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U.S.-China trade deal said close

BEIJING — BEIJING -- U.S. and Chinese negotiators all but sealed a last-minute agreement today that would avert a damaging trade war between the two economic giants.

U.S. officials scheduled a press conference for 1 p.m. EST in Washington to announce the outcome of the trade talks, which have dragged on for weeks and almost resulted in the United States imposing $1 billion in punitive sanctions -- the largest ever.

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Other U.S. officials were also expected to give an informal briefing in Beijing early today. The United States had given China until 12:01 a.m. EST to crack down on the theft of U.S. intellectul property or face sanctions. China threatened tit-for-tat sanctions.

Even though the deadline passed without an announcement, negotiators had already ended their talks and did not seem concerned that the sanctions might take effect -- giving the clearest indication that they had reached an agreement.

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The deal was said to have been all but assured when China announced that it was closing the two most notorious factories that produce pirated products. The two factories had been cited by U.S. negotiators as the sort of facilities that had to be closed in order to satisfy Washington that China is serious about ending the rampant theft of software, music and movies that deny U.S. companies up to $1 billion a year in royalties and fees.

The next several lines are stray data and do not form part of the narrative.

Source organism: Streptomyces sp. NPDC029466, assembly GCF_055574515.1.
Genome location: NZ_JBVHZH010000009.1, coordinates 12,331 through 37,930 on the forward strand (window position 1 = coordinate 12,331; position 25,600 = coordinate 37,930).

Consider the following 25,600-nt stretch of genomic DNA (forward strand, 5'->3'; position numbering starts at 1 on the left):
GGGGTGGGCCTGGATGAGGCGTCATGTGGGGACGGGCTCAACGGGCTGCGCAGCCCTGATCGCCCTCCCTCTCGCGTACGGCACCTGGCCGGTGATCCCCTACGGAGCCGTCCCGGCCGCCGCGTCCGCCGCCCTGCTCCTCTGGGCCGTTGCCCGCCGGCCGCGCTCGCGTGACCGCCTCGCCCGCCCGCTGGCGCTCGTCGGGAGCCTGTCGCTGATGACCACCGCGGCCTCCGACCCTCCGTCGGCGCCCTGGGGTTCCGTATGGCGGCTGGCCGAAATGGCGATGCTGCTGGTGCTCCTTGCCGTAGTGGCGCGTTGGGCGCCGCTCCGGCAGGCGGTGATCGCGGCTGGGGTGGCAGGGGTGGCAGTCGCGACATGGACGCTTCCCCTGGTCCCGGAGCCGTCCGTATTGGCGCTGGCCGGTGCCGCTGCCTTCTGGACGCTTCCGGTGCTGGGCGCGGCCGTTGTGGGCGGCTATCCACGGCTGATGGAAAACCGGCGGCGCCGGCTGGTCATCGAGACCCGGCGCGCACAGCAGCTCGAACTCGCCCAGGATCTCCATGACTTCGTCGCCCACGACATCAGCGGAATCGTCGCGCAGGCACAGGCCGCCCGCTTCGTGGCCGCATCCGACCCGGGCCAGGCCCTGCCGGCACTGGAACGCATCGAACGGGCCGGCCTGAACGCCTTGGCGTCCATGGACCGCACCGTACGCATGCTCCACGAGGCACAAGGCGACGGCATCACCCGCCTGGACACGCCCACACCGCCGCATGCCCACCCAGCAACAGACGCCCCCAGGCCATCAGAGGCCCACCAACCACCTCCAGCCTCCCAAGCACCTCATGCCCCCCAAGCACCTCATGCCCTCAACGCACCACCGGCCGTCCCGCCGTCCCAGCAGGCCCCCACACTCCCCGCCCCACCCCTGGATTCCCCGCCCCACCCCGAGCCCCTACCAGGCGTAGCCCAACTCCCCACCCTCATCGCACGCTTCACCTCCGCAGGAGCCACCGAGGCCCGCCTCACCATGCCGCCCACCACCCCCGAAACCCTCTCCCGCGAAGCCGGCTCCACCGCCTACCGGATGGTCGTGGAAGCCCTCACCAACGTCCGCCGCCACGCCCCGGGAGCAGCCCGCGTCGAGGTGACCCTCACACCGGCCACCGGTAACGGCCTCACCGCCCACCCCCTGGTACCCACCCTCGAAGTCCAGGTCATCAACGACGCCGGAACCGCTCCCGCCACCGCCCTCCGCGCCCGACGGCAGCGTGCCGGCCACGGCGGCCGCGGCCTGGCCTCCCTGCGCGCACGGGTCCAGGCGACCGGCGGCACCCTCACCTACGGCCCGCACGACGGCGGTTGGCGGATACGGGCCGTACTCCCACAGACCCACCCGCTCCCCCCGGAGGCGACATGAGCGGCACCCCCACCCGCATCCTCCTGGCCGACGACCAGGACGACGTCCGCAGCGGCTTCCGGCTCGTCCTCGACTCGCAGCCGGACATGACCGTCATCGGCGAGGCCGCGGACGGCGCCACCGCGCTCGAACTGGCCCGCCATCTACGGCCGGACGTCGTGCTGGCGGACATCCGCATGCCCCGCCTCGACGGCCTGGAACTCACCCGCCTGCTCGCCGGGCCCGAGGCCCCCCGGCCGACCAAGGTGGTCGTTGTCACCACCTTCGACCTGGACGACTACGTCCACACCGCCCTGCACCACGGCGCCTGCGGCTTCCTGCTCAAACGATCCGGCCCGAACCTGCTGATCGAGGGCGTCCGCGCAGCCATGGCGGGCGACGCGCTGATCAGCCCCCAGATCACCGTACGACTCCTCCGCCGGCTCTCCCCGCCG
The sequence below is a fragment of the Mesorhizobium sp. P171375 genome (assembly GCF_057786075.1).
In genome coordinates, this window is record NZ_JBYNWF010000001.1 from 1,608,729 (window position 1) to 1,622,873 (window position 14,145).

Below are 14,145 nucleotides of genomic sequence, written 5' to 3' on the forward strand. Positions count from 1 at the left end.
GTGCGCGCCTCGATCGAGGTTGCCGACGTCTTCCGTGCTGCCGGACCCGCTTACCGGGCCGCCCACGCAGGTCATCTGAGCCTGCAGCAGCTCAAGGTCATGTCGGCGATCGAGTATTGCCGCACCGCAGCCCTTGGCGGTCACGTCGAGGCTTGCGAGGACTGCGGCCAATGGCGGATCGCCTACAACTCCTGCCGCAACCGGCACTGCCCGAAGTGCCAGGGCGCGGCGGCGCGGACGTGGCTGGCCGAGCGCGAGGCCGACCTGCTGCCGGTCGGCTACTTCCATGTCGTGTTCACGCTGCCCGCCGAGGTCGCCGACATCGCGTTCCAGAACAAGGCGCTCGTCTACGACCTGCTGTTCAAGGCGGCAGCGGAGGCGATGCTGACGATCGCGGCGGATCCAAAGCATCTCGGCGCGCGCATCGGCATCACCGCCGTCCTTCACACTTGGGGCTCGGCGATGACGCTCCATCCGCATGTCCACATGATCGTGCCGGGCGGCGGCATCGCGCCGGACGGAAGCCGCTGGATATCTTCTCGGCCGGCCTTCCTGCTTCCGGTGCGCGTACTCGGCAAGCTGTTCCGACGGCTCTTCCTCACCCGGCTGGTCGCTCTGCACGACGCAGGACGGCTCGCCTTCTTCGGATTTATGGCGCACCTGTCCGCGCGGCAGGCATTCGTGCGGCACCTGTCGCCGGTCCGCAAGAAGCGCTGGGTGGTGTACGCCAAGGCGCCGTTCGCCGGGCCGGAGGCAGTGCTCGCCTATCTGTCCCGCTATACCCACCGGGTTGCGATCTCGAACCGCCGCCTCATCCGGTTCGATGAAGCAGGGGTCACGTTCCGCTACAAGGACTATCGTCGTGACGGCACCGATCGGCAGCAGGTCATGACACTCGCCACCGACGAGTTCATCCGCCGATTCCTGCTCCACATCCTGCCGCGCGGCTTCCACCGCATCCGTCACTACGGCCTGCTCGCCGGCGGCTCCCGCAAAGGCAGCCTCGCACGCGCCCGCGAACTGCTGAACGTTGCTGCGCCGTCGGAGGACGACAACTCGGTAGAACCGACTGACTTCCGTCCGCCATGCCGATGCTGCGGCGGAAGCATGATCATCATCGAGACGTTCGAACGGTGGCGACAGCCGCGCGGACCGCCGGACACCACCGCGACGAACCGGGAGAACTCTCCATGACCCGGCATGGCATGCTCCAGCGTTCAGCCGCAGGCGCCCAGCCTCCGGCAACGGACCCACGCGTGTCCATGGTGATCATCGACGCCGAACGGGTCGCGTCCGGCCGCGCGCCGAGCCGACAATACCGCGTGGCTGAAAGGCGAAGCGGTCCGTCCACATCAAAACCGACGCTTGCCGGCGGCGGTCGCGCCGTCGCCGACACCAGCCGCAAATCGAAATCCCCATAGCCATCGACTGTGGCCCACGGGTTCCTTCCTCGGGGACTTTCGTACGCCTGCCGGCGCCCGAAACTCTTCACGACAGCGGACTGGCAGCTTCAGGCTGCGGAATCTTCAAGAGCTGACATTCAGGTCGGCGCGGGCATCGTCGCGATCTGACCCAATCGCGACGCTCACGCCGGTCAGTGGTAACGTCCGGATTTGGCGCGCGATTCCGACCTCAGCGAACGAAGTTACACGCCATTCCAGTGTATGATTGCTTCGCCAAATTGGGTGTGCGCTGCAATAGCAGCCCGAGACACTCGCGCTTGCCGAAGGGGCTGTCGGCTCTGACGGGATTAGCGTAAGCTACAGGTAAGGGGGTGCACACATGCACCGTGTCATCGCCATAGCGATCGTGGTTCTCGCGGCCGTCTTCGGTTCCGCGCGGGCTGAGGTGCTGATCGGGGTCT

The two factories are the Shenfei Laser and Optical System Co., which was toured and praised by senior leader Deng Xiaoping three years ago, and the Zhuhai Special Economic Zone Audio-video Publishing House. They were stopped from doing business recently for "severe infringement upon copyrights," the official Xinhua news agency said, adding that Shenfei "made illegal visual discs of the 'Jurassic Park' and other audio laser products."

"Its products were found not only available on the Chinese market, but also on some overseas markets," the news agency said.

The trade talks dragged on for months and have been a clear sign that relations between the world's most populous and most powerful countries are going through a difficult period. Even if the deal unravels at the last moment and sanctions are imposed today, talks are likely to continue until a solution is reached because of each country's need for world markets.

China and the United States conducted trade worth $45 billion in with China selling far more to the United States than the United States sold to China. Washington's 1994 trade deficit with China last year was nearly $30 billion, second only to the trade imbalance with Japan.

The mere possibility of sanctions is evidence of the difficulty the two countries are having in coming to terms with each other since the end of the Cold War. During the 1980s, the two countries buried their differences to confront the Soviet Union. But with the Soviet Union no more, and with Russia not considered a major threat, friction between China and the United States has begun to surface.

Many Chinese officials, for example, believe that the United States sees China as its main enemy and is using trade, human rights and other issues to thwart China's efforts to modernize and take its place among the world's powers.

Among the issues troubling China is U.S. support for a United Nations resolution condemning Beijing's human rights record. In addition, Chinese diplomats are disturbed that President Clinton plans to nominate James Sasser, the former Democratic senator from Tennessee, to replace J. Stapleton Roy, a career diplomat who grew up in China, as ambassador. Mr. Sasser sponsored a resolution in the Senate calling for the Nobel Peace Prize to be awarded to a Chinese dissident, Wei Jingsheng.